My life as a Geriatric consultant
What stage of your training are you in?
Having completed my SpR training, I’m just finding my feet as a newly appointed consultant in Geriatric medicine. I work as a frailty consultant in-reaching to the emergency department. It’s busy and challenging, but enormously rewarding. My sub-specialist interests are in palliative care and falls.
What region are you working in?
Merseyside – where I went to medical school and completed my CMT and SpR training.
When did you decide on Geriatric medicine? What else were you considering?
As an FY1 I wanted to be a surgeon. However the reality was duller than I’d hoped.
Following that I thought about cardiology, as I trained as a cardiac physiologist prior to going to medical school. However, I didn’t have a cardiologist’s mindset. As a CMT I considered diabetes and Endo and ITU, but they didn’t feel right to me. Finally I did a stroke and geriatrics job at Aintree and I just knew.
What helped you decide?
Being a dour, acerbic Yorkshireman, I have always been painfully pragmatic and realistic. I often felt we did too many tests and procedure that added little value to patient care. This meant I clashed with many of the other specialities that I worked in. However, when on call, I always enjoyed working with the care of the elderly SpRs as they shared the same values regarding patient care that I did. They were the type of doctor I wanted to be.
How have you found the exams so far? How did you revise for them?
Despite failing all my GCSEs, I have actually found my postgraduate exams tough but not impossible. I was fortunate enough to pass them all in succession.
For the MRCP1, I did around fifty random questions a day, and then upgraded to the passtest. MRCP2 was similar – but I did some extra reading around conditions I hadn’t encountered before.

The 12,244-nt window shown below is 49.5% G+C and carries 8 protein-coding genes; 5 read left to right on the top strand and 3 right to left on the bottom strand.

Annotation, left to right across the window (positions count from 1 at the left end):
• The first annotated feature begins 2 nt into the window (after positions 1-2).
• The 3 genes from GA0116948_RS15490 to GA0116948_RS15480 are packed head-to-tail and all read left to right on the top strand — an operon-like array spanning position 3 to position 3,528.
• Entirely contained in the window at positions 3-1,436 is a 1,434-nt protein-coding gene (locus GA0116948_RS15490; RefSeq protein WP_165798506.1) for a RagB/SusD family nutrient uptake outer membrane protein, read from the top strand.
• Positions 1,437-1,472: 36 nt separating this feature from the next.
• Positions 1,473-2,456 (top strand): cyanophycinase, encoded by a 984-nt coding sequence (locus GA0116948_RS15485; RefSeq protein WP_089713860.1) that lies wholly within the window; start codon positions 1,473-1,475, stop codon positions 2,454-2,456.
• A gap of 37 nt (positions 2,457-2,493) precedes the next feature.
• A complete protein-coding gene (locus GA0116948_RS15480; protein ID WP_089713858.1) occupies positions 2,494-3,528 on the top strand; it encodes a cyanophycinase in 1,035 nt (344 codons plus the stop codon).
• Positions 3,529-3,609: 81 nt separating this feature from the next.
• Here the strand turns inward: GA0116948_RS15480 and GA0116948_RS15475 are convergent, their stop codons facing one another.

With PACES, it was similar reading as MRCP2. I got a daily flogging on the wards by my eagle-eyed consultants, which certainly helped me sharpen my exam and communication skills! Knowing guidelines and some of the current NICE stuff helped, too.
For SCE, I did a lot of multiple choice questions from the book, and read around the core topics of geriatrics. Henry Woodford’s books are an excellent resource, but a lot of it came from day-to-day practice and talking to the consultants.
How is your day job split up – when you’re not on-call?
Very different from being an SpR!
Mornings are either family meetings, admin/SPA time or ward rounds. Afternoons are dedicated to Emergency department frailty in reach. Often I have meetings or I’ll be teaching. The exciting part of the job is service development. Seeing real change in the workplace and patient care happen as a result of your efforts is immensely rewarding.
What aspects of being a Medical Registrar have you enjoyed the most? What has been hard?
Initially I loved being medical registrar. It was a truly unique experience to be involved in the medical care of all manner of patients. As time wore on I found it dreary and tiresome, being the hospital’s whipping boy for medicine.
As I got older and had kids, I found the nights and long days on a weekend challenging. Mainly because I was ready to finish my training, but also because I’d rather have spent time with the kids at that point.
What’s the best thing about being a Medical Registrar?
The variety. Seeing all types of medical problems across a vast age range.
What’s the worst thing about being a Medical Registrar?
Being everything to everyone. The calls from random juniors about random things that really bear no relevance to the patient at stupid o’clock in the morning. Running cardiac arrests particularly used to aggravate me, as the vast majority are wholly inappropriate but ceilings of care haven’t been broached for some unfathomable reason.
Could you share with us your most challenging moment as a Med Reg?
The first time I saw a patient in multiorgan failure from sepsis who was not an ITU candidate owing to several severe comorbidities. Having to make that call and speak with the patient was harrowing to say the least. Fortunately I had supportive colleagues and ITU colleagues who supported the decision.